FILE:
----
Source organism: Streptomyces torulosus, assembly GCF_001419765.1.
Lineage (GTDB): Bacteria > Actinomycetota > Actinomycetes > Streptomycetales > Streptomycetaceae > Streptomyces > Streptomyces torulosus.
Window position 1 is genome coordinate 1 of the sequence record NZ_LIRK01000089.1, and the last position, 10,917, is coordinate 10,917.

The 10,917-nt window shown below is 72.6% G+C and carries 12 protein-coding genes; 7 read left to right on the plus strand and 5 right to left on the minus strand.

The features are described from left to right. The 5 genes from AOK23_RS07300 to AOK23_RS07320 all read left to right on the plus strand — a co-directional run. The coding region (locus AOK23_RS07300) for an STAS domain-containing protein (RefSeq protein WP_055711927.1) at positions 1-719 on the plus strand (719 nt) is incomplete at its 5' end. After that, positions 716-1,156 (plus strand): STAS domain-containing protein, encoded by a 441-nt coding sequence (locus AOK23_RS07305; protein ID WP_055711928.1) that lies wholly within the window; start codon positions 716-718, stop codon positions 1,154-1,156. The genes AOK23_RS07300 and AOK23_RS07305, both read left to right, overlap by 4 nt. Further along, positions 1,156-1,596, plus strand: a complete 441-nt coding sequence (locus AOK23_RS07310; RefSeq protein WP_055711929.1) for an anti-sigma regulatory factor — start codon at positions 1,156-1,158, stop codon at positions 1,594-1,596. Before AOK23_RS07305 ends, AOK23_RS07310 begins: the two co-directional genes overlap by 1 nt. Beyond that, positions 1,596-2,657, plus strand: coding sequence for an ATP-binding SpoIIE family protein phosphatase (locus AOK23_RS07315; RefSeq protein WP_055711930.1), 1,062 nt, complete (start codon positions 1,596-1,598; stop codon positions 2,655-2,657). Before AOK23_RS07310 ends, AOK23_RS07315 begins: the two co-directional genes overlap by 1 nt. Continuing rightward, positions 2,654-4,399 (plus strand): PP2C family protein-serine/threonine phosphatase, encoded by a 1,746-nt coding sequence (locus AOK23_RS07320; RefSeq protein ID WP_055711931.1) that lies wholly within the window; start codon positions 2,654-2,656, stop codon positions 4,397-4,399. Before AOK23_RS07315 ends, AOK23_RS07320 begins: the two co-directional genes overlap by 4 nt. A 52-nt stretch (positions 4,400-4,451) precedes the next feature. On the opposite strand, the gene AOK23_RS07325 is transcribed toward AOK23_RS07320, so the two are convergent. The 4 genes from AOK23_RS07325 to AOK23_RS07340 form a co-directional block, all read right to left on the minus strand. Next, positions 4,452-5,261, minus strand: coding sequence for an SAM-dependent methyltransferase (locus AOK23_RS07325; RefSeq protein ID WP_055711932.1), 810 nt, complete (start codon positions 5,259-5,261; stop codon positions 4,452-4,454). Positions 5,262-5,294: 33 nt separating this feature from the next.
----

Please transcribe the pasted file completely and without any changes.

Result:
Source organism: Streptomyces torulosus, assembly GCF_001419765.1.
Lineage (GTDB): Bacteria > Actinomycetota > Actinomycetes > Streptomycetales > Streptomycetaceae > Streptomyces > Streptomyces torulosus.
Window position 1 is genome coordinate 1 of the sequence record NZ_LIRK01000089.1, and the last position, 10,917, is coordinate 10,917.

The 10,917-nt window shown below is 72.6% G+C and carries 12 protein-coding genes; 7 read left to right on the plus strand and 5 right to left on the minus strand.

The features are described from left to right. The 5 genes from AOK23_RS07300 to AOK23_RS07320 all read left to right on the plus strand — a co-directional run. The coding region (locus AOK23_RS07300) for an STAS domain-containing protein (RefSeq protein WP_055711927.1) at positions 1-719 on the plus strand (719 nt) is incomplete at its 5' end. After that, positions 716-1,156 (plus strand): STAS domain-containing protein, encoded by a 441-nt coding sequence (locus AOK23_RS07305; protein ID WP_055711928.1) that lies wholly within the window; start codon positions 716-718, stop codon positions 1,154-1,156. The genes AOK23_RS07300 and AOK23_RS07305, both read left to right, overlap by 4 nt. Further along, positions 1,156-1,596, plus strand: a complete 441-nt coding sequence (locus AOK23_RS07310; RefSeq protein WP_055711929.1) for an anti-sigma regulatory factor — start codon at positions 1,156-1,158, stop codon at positions 1,594-1,596. Before AOK23_RS07305 ends, AOK23_RS07310 begins: the two co-directional genes overlap by 1 nt. Beyond that, positions 1,596-2,657, plus strand: coding sequence for an ATP-binding SpoIIE family protein phosphatase (locus AOK23_RS07315; RefSeq protein WP_055711930.1), 1,062 nt, complete (start codon positions 1,596-1,598; stop codon positions 2,655-2,657). Before AOK23_RS07310 ends, AOK23_RS07315 begins: the two co-directional genes overlap by 1 nt. Continuing rightward, positions 2,654-4,399 (plus strand): PP2C family protein-serine/threonine phosphatase, encoded by a 1,746-nt coding sequence (locus AOK23_RS07320; RefSeq protein ID WP_055711931.1) that lies wholly within the window; start codon positions 2,654-2,656, stop codon positions 4,397-4,399. Before AOK23_RS07315 ends, AOK23_RS07320 begins: the two co-directional genes overlap by 4 nt. A 52-nt stretch (positions 4,400-4,451) precedes the next feature. On the opposite strand, the gene AOK23_RS07325 is transcribed toward AOK23_RS07320, so the two are convergent. The 4 genes from AOK23_RS07325 to AOK23_RS07340 form a co-directional block, all read right to left on the minus strand. Next, positions 4,452-5,261, minus strand: coding sequence for an SAM-dependent methyltransferase (locus AOK23_RS07325; RefSeq protein ID WP_055711932.1), 810 nt, complete (start codon positions 5,259-5,261; stop codon positions 4,452-4,454). Positions 5,262-5,294: 33 nt separating this feature from the next.